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Being a Golden Hawk means more than just cheering on our (really good) varsity teams – it means being a student who cares about your community, who works hard in the classroom, and who takes advantage of all the learning opportunities that can happen outside the classroom, too.


Wilfrid Laurier University Archaeology and Heritage Studies students had the unique opportunity to present their research findings from an archaeological dig at the Town of Nebo, Jordan at the Archaeological Institute of America (AIA) conference in Toronto in early January.

Fourth-year student Lauren Mason led the project and worked closely with Archaeology and Heritage Studies Assistant Professor Debra Foran to prepare a poster of the team’s research – a discovery of over 43 fully intact pots from the Hellenistic period (1st century AD). The team was made up of fellow fourth-year undergraduate students Ashley Paling, Grant Ginson and Laila Hack.

“To have our research seen by other scholars makes you feel validated as a researcher yourself, like you’re part of this academic community,” said Ginson, who led the 3D modeling component of the poster project.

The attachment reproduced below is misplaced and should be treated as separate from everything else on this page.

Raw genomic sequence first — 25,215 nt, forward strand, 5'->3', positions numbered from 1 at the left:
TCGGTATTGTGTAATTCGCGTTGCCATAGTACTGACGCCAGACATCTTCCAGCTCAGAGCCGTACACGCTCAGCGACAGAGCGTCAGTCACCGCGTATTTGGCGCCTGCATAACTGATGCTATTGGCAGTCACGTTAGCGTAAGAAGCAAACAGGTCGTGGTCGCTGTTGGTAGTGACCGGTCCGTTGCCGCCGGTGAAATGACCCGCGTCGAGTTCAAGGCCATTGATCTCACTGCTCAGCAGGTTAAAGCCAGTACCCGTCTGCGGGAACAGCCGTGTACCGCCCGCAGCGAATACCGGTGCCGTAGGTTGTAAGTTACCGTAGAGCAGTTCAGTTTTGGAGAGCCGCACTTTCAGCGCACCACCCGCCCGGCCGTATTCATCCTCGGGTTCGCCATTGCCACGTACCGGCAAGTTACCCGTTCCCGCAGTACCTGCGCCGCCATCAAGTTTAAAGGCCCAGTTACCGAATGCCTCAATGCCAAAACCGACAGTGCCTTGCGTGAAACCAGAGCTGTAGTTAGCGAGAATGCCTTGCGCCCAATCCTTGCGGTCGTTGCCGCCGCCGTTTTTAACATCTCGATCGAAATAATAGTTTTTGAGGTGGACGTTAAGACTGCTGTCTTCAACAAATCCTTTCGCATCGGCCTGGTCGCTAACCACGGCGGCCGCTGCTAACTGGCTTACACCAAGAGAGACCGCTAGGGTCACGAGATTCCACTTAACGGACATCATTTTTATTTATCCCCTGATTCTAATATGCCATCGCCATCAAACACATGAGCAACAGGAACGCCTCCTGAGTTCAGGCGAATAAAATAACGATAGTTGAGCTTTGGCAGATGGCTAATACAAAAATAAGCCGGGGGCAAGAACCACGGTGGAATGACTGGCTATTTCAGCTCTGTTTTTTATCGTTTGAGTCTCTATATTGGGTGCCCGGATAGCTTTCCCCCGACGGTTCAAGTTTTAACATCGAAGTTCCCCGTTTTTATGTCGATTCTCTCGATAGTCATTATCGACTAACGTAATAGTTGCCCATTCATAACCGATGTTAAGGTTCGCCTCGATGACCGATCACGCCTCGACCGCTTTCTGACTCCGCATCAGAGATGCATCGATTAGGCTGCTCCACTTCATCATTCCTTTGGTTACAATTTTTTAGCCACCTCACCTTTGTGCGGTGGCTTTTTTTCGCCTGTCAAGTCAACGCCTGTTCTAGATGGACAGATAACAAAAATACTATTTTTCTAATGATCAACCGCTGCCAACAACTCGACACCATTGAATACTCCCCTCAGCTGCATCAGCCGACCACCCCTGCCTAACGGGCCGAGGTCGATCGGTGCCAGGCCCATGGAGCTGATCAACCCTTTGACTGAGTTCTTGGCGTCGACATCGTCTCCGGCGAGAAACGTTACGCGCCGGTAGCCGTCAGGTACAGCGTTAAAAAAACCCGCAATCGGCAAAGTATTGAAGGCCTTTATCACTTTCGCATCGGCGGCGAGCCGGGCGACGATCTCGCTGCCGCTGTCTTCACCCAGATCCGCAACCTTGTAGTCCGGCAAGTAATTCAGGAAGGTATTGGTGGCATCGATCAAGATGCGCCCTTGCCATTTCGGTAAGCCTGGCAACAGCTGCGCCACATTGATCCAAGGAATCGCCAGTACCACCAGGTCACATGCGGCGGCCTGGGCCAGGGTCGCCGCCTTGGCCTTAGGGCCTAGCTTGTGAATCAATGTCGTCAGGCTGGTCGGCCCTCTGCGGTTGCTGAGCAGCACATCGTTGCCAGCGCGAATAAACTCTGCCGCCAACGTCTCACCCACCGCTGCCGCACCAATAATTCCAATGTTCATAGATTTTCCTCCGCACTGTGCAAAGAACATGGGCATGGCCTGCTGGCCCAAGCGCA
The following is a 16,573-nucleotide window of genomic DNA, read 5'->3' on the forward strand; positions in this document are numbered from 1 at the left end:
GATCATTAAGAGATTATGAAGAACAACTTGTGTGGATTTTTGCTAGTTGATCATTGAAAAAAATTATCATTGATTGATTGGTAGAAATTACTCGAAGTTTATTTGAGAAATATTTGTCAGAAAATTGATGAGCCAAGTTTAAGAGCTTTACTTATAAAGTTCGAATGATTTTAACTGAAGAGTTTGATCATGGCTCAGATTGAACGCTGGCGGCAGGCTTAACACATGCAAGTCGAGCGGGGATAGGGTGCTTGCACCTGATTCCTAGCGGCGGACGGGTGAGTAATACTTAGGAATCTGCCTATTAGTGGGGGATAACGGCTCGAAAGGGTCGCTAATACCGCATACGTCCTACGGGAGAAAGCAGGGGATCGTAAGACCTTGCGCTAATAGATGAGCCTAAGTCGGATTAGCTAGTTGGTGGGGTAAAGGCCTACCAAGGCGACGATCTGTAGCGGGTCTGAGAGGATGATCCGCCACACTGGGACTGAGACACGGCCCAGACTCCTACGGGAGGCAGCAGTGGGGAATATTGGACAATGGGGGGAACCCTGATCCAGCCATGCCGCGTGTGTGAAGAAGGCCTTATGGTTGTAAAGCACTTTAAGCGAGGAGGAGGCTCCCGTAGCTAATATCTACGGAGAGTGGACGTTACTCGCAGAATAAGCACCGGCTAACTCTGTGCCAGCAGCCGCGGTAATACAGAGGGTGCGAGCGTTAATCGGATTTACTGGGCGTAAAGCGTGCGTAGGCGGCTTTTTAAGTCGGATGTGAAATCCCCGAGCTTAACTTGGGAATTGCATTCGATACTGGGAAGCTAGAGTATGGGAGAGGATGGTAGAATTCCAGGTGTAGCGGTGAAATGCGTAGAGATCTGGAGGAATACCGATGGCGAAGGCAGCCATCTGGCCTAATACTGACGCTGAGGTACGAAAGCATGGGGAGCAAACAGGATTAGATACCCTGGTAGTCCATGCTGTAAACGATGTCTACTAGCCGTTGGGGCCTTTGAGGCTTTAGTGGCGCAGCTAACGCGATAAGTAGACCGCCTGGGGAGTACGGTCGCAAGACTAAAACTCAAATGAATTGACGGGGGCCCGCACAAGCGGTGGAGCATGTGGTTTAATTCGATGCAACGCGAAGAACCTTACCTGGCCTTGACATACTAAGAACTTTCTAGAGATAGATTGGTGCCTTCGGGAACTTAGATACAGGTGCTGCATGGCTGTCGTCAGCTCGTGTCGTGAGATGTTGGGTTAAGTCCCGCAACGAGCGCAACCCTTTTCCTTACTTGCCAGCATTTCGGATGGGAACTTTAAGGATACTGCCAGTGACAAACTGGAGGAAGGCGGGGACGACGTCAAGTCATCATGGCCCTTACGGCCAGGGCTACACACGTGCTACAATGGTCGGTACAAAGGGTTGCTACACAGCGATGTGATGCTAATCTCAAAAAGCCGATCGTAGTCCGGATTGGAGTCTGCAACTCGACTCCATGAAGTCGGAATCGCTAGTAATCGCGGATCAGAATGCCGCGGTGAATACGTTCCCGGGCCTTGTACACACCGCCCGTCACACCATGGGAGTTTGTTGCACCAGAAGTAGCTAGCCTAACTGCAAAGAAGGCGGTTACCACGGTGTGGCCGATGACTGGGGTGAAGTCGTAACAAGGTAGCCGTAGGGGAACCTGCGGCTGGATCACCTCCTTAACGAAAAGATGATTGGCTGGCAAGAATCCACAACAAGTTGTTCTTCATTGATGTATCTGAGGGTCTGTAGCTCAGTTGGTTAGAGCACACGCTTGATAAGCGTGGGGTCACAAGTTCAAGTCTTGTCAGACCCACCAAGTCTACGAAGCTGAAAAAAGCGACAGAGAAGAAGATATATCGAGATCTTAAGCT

Laurier’s Archaeology and Heritage Studies program requires all students to participate in a field school component either in Ontario, at Fort Erie or in Midland, or overseas, in Greece or in Jordan.

“I came to Laurier because of this excavation in Jordan,” said Mason. “We owe Dr. Foran a lot because she gave us this opportunity. At the conference, it was incredible to meet professional archaeologists who commented on how they had never seen a finding like this – what we uncovered is really unique; there has never been a site like this with cooking pots with no association with architecture or food.”

The team originally travelled to Jordan in 2014 with Foran and a group of 28 archaeology students. At that time, they uncovered nearly 20 fully intact pots that were found upright and filled in with dirt. A miqveh – a Jewish ritual bath – was also found close by, leading the group to believe the pots were buried for some kind of religious ceremony. The team returned in 2016 as supervisors to continue their research and collect more data on the artifacts.

“We’re a step ahead getting experience over our peers,” said Paling, who digitized images of the pots for the project. “Working with Dr. Foran was an amazing opportunity – she treated us like colleagues and challenged us to put these pots in the context of the site.”

The team received a grant from the Student Horizon Fund, which helped them present their research findings and attend the entire conference.

The student researchers plan to visit Jordan again over the summer. Eventually, they plan to publish their work after determining more about the context of the artifacts.

Read more on the Town of Nebo Project blog.

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